World War II concluded more than 75 years ago, and although there have been regional conflicts where Canadian soldiers have served since then, there’s been no war that tested the willingness of all young Canadians to go to the front lines to defend freedom if called upon.
Retired Lt.-Col. John Selkirk, who spent decades in the reserves and also taught at the Royal Military College of Canada, expressed confidence that Canada would respond to a contemporary threat.
“In those two world wars, it was the nation in arms. It was a nation at war. It wasn’t just the military, of course. It was industry and agriculture, and God knows what. We all knew that it was a big deal,” Selkirk said in an interview.
“So would we do that again? I think we would if the threat was serious. And then it’s up to the politicians really to get everybody onside.”
Both world wars were fought abroad, yet Canadians made deep sacrifices. According to Statistics Canada, 611,711 enlisted to fight in World War I, and 418,052 were sent overseas. Of these, 56,638 died and 132,550 were wounded. In World War II, 730,635 enlisted and 411,052 went abroad. Of these, 22,910 made the ultimate sacrifice while 45,327 were wounded at the hands of the enemy.
Selkirk said today’s Canadian Armed Forces have 7,000 vacancies alongside a shortage of necessary equipment, such as ships, aircraft, and ammunition, noting that the problem lies in years of inadequate defence spending for a country of Canada’s size.
The members of the North Atlantic Treaty Organization (NATO), which includes Canada, agreed in 2014 to each work toward spending 2 percent of its GDP on defence by 2025. According to the World Bank’s most recent figures, Canada’s 2020 military expenditure was 1.4 percent.
However, Selkirk said various factors would help facilitate a strong Canadian commitment. One of those is Article 5 on the 1949 North Atlantic Treaty that formed NATO.
Article 5 states that an armed attack against any one or more member country in Europe or North America is considered an attack against all members, and each country will assist by taking action that it deems necessary, “including the use of armed force, to restore and maintain the security of the North Atlantic area.”
Another factor is women’s participation, Selkirk said, noting that “in World War II, we had a lot of women who had gone and who volunteered to do non-combat things. But now, women are full participants.”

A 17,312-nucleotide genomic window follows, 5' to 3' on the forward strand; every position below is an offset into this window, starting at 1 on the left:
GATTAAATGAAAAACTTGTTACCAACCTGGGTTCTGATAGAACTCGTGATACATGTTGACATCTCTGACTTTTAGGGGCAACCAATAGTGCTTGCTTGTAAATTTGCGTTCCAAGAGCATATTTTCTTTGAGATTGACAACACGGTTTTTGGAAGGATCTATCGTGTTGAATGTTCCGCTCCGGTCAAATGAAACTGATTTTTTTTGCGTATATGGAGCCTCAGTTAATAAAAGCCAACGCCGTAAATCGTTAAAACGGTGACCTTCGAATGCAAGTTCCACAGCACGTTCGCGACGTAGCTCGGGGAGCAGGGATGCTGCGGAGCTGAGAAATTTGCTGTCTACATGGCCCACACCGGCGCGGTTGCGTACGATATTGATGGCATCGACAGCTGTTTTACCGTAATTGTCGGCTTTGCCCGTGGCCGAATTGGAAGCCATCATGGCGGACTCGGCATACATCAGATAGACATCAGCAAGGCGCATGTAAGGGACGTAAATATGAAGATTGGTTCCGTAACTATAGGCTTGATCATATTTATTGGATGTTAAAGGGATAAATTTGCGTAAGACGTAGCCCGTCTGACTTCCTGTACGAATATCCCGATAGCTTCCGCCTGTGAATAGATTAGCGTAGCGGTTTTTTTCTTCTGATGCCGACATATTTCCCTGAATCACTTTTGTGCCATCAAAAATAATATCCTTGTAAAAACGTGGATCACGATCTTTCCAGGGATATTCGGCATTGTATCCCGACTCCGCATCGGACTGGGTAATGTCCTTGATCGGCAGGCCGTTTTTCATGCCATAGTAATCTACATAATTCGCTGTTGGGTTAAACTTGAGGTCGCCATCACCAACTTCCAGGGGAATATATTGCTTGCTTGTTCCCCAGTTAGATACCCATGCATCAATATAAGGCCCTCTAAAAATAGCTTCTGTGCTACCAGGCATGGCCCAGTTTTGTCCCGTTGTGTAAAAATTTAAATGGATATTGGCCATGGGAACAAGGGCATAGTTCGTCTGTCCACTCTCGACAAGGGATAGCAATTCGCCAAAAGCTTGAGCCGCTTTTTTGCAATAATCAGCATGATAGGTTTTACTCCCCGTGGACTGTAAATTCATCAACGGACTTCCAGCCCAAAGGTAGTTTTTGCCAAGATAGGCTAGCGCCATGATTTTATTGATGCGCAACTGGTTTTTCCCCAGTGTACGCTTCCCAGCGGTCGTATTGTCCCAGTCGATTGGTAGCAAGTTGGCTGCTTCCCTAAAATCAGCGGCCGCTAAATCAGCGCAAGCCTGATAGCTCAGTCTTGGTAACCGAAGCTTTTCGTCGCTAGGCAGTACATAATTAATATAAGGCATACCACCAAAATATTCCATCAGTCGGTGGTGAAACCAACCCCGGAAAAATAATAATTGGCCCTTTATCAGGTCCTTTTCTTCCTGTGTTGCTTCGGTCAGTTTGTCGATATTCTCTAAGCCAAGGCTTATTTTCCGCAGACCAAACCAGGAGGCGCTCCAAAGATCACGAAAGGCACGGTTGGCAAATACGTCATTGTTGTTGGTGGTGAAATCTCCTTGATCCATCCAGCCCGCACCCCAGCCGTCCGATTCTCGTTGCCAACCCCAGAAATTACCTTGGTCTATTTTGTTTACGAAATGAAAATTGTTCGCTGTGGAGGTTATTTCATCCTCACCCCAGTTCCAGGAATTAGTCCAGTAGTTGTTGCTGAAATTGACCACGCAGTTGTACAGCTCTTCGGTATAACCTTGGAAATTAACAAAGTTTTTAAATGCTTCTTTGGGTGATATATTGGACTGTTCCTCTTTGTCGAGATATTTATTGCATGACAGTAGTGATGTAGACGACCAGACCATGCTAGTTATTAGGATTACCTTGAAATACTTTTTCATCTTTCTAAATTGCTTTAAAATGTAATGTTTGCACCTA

“[Overall] we could certainly match the numerical numbers from World War II, and indeed I think percentage-wise, we could do the same if the need arose,” said Selkirk.
“This is not a particularly military country,” he added, but “we would do it if we thought there was enough evil that needed to be eradicated.”
Canada Would ‘Do the Right Thing’
Rob Huebert, a political science professor at the University of Calgary who specializes in defence issues, is similarly confident that Canada would respond.
He said that in Quebec and rural Western Canada, there was a similar sense of isolationism back in pre-war times as can be found in some parts of Canada today.
“There was a very strong strain of isolationism within Canada, definitely within Quebec, definitely within Western rural Canada. It was like, ‘Well, look, if those Europeans want to be so stupid, let the Europeans do what they want,’” Huebert said in an interview.
“Once the Brits decided to go to war over [Hitler’s invasion of] Poland, then, of course, there’s no question but for us to go.”
Aside from the Iraqi War, Huebert said, Canada usually follows her allies.
“I don’t think that there’s ever been that strong of a tradition in Canada to respond. We will do the right thing when called upon, there’s no question whatsoever about it, but on our own, can you think of a time that we jumped ahead of the Americans or the British?” he said.
“I can’t see us retaining an isolationism if there was a global conflict again. … Our tradition has always been that we’d rather not be involved, but once the war begins, we usually see it as part and parcel [of our obligations].”
Twenty-six thousand Canadians served in United Nations forces in Korea during the Korean War, which raged from 1950 to 1953 and in the three years Canadians remained as military observers. In all, 516 Canadians died there, with 312 of these deaths from combat.
Charlie Smith, now 92 years old and living in Moose Jaw, joined the Canadian army for three-and-a-half years, with the final 12 months spent in South Korea.
“What attracted me, I was just working on different farms, not learning anything. And they had an ad in the paper, ‘Join the services, learn a trade, and see part of the world,’ so that’s what I did,” said Smith, who was born in Davidson, Saskatchewan, and trained in Kingston, Ontario.
“I was there for a year … driving the tow truck and keeping the roads open,” he said.
Asked if Canadians would rise to serve should there be another war abroad, Smith said, “I think they would,” adding that “they have a lot of relations over there on both sides.”